Eight times a year a funeral director sets off by boat from Camp Pendleton Marine Corps base carrying about two dozen plastic bags filled with unusual human remains. The powder he pours overboard is from corpses that have been “cremated”—not by fire, but by liquid.
That’s how the University of California, Los Angeles, disposes of bodies donated to science: by dissolving the flesh off their bones. The bones are then ground to dust and scattered into the sea two miles offshore, forming white rings that slowly float away into the Pacific Ocean.
U.C.L.A. is the only place in California that liquefies the dead. But after five years and hundreds of bodies processed, Dean Fisher, director of the university’s Donated Body Program, hopes to change that. He has been working with state legislators on a bill allowing funeral homes to use this process, called alkaline hydrolysis. The state Senate has until September 15 to consider the legislation, which has already sailed through California’s lower house with a vote of 71 to 3. “The science says this technology is safe and has environmental benefits,” Fisher says. If California approves the new death rite, it would join a club that includes parts of Canada and several U.S. states: Colorado, Florida, Georgia, Idaho, Illinois, Kansas, Maine, Maryland, Minnesota, Missouri, Nevada, Oregon, Vermont and Wyoming.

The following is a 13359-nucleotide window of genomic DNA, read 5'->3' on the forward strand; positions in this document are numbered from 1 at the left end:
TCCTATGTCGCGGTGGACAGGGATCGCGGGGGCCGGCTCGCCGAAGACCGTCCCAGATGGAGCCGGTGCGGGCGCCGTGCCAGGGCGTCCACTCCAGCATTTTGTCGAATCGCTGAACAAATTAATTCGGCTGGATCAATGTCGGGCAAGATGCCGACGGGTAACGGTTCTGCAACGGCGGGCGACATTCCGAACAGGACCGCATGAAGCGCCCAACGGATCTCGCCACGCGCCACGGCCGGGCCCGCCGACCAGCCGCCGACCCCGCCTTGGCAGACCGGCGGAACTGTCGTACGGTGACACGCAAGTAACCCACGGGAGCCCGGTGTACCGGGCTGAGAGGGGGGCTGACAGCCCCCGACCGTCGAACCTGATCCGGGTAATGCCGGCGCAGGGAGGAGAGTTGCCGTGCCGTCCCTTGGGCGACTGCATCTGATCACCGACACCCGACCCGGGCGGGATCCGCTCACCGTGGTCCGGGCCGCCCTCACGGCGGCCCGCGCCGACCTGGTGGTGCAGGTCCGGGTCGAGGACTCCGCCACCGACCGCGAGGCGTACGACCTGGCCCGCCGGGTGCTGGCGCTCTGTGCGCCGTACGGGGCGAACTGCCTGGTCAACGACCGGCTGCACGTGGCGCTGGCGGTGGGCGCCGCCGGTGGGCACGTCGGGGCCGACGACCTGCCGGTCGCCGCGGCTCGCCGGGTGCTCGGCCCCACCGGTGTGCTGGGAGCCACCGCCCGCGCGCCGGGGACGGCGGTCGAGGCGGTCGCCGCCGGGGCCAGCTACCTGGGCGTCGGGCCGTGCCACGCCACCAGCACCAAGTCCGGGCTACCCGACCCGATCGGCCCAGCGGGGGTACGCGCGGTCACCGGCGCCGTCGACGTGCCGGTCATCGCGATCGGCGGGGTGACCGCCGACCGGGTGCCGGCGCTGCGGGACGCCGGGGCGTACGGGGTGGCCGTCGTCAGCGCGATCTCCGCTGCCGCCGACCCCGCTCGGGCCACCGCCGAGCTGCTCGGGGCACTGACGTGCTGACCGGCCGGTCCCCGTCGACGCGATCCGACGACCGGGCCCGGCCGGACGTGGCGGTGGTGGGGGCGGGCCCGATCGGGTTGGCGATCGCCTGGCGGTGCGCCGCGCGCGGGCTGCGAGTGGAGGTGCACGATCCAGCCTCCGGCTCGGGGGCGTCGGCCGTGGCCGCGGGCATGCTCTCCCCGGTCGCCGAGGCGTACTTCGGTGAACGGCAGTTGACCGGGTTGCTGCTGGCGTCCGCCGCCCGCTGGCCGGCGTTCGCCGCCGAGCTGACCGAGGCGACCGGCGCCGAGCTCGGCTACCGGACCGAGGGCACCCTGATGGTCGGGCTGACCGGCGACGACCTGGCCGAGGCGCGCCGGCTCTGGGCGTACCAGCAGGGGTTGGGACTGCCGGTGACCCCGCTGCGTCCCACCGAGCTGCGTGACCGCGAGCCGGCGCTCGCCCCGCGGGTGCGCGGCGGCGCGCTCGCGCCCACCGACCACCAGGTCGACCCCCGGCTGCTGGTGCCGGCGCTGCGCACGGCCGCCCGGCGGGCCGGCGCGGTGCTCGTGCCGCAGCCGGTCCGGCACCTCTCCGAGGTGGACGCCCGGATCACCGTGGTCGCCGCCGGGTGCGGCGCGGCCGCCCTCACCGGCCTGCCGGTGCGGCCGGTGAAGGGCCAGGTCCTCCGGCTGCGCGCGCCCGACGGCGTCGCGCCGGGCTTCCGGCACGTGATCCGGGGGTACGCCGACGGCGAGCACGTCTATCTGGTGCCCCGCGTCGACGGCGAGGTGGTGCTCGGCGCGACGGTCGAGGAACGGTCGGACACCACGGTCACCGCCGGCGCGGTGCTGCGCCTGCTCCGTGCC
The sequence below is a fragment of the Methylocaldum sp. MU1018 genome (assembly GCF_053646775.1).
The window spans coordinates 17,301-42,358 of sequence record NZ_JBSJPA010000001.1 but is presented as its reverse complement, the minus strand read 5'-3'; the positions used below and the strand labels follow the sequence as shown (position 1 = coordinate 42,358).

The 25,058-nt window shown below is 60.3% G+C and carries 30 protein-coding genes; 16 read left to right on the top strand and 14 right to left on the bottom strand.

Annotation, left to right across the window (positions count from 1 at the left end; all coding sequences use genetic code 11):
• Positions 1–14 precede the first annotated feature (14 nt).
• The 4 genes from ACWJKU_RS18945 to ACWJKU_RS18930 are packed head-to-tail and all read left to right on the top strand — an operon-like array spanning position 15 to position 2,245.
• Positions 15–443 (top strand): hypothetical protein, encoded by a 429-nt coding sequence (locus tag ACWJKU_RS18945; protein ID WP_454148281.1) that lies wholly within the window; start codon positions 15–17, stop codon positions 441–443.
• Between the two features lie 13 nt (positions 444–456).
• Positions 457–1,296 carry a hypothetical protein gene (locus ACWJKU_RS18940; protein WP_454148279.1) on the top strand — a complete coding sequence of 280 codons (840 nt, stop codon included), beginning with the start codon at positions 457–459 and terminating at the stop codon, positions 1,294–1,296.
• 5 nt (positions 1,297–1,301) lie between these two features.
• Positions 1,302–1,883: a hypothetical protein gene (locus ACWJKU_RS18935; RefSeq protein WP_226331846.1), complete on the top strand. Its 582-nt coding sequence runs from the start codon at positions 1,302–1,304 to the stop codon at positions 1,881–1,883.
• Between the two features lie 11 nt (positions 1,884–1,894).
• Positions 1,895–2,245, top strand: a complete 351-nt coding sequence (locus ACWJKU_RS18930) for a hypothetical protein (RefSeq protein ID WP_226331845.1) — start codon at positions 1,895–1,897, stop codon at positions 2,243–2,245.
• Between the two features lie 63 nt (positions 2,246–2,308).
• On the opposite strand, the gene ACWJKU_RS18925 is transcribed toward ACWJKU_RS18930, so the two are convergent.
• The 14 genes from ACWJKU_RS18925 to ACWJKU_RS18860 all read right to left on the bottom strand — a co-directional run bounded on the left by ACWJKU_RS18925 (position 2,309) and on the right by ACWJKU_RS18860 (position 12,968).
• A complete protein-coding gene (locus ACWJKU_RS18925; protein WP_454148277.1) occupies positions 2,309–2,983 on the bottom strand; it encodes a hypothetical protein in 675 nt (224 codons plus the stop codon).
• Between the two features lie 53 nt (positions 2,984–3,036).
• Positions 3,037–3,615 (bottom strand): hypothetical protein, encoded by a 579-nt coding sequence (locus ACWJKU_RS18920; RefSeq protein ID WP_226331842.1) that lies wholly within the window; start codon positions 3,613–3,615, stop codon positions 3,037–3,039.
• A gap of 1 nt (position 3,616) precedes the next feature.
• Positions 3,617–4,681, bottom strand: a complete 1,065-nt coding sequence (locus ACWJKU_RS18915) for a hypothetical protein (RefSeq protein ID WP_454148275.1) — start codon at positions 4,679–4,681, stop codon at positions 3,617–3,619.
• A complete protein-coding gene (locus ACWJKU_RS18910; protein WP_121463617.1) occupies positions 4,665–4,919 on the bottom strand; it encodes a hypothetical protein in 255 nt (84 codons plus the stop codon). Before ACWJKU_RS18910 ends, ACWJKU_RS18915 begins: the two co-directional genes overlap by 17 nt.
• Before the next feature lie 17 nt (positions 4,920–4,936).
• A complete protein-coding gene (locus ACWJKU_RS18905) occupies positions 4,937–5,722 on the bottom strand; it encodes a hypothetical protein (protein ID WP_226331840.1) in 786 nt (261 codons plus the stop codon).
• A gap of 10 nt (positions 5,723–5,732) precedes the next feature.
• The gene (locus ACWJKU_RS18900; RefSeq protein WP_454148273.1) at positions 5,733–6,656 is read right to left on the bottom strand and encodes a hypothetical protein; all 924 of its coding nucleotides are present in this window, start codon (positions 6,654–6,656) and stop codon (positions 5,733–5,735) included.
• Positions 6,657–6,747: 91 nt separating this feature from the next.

But this means of final disposition crosses uncomfortable lines for some.